- No correction
- Van Rijn
- Van Rijn-Wu
- Phillips and Sutherland
Selecting No Correction assumes the bed-load velocity is equal to the depth-averaged velocity. The van Rijn and van Rijn-Wu are similar formulas. The only difference is that the van Rijn-Wu formula has coefficients that have been recalibrated with a larger dataset of measurements.
Figure 2 29. Setting the bed-load correction factor options in the Transport Model editor.
The suspended load correction factor methods select vertical sediment concentration profile. The three options are:
- No correction
- Rouse sediment concentration profile
- Exponential sediment concentration profile
When selecting the Rouse and Exponential sediment concentration profiles, it is assumed that the current velocity follows a logarithmic profile. If No Correction is selected, the suspended-load correction factor is set to one.
Figure 2 30. Setting the suspended-load correction factor method in the Transport Model editor.
Generally, for practical applications there is not enough data to calibrate the bed and suspended-load correction factors. Their use is a compromise between accuracy and computational time which are both relatively minor. In general, the morphology change is much more sensitive to other parameters and options such as the transport function and adaptation parameters than the load correction factors.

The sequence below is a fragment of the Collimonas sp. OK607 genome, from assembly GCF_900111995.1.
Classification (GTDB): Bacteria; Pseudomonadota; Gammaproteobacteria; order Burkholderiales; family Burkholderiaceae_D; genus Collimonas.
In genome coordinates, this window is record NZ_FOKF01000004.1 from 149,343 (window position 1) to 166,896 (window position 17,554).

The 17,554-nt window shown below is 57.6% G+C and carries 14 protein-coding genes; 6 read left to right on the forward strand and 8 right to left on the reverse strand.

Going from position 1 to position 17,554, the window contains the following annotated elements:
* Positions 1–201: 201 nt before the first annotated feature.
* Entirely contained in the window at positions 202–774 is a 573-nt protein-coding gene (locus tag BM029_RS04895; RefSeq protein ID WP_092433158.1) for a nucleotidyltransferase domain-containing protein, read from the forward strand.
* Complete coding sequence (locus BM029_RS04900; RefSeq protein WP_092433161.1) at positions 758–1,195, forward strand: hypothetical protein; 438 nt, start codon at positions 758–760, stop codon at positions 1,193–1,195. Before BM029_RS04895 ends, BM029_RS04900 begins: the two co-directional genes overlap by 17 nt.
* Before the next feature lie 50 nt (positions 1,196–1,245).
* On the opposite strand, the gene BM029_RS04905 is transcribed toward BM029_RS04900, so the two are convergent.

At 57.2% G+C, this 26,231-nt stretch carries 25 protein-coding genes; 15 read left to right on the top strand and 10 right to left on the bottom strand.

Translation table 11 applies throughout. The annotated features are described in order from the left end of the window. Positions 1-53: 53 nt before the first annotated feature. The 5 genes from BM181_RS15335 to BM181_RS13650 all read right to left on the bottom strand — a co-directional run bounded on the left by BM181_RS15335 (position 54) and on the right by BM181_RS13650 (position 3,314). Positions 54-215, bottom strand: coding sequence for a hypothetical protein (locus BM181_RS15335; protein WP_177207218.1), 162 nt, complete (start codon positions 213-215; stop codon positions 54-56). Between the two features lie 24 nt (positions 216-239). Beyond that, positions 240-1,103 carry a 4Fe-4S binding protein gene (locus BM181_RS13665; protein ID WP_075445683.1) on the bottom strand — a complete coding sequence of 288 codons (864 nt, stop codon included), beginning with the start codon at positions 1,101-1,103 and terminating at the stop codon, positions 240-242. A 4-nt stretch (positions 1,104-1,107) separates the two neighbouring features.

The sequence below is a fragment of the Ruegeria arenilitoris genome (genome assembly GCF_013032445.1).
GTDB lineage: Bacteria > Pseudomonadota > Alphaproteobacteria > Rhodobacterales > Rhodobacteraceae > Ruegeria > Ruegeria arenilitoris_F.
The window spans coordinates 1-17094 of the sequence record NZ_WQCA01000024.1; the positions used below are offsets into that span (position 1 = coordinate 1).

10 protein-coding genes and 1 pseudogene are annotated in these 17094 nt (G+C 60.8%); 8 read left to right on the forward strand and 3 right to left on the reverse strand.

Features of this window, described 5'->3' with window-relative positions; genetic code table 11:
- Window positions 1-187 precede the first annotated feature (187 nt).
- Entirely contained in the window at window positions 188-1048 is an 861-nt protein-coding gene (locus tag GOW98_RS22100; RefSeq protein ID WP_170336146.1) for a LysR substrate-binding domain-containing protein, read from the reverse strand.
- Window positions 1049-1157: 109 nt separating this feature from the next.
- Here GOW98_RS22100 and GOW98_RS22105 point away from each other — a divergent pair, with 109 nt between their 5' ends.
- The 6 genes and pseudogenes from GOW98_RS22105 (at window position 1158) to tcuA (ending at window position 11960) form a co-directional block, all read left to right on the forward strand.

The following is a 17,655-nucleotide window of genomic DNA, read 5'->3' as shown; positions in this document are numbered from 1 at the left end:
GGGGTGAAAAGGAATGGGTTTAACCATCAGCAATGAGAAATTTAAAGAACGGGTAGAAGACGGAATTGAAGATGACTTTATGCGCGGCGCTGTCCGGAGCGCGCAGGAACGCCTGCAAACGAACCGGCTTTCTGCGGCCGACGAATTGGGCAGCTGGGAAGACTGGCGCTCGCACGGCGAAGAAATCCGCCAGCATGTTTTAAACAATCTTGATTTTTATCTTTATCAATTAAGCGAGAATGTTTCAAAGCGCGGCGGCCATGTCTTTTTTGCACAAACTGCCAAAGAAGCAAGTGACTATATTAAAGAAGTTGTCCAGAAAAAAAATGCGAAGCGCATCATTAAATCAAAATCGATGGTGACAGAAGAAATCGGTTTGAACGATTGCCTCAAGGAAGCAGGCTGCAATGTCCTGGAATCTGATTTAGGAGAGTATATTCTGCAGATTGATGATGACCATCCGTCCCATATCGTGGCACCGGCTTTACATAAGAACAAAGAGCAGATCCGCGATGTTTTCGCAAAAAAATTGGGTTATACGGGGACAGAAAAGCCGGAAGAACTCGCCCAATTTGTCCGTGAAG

Horizontal turbulent mixing and dispersion is modeled in HEC-RAS with a Fickian diffusion model. Turning on horizontal mixing is important in simulations with high resolution and sharp variations in sediment concentration capacities and concentrations, and when using high-resolution advection schemes. When the computational grid is relatively coarse or when using a first-order advection scheme the numerical diffusion may be so large that adding horizontal mixing is unnecessary. In general, sediment diffusion should not be used in combination with the Diffusion Wave Equation (DWE), since this can result and overly diffusive results.
The methods for computing the horizontal diffusion coefficients are in the AD Parameters tab of the Transport Model and AD Parameters editor which can be opened from the Sediment Data editor under Options and selecting Transport Methods... HEC-RAS has two options for the total-load diffusion coefficient.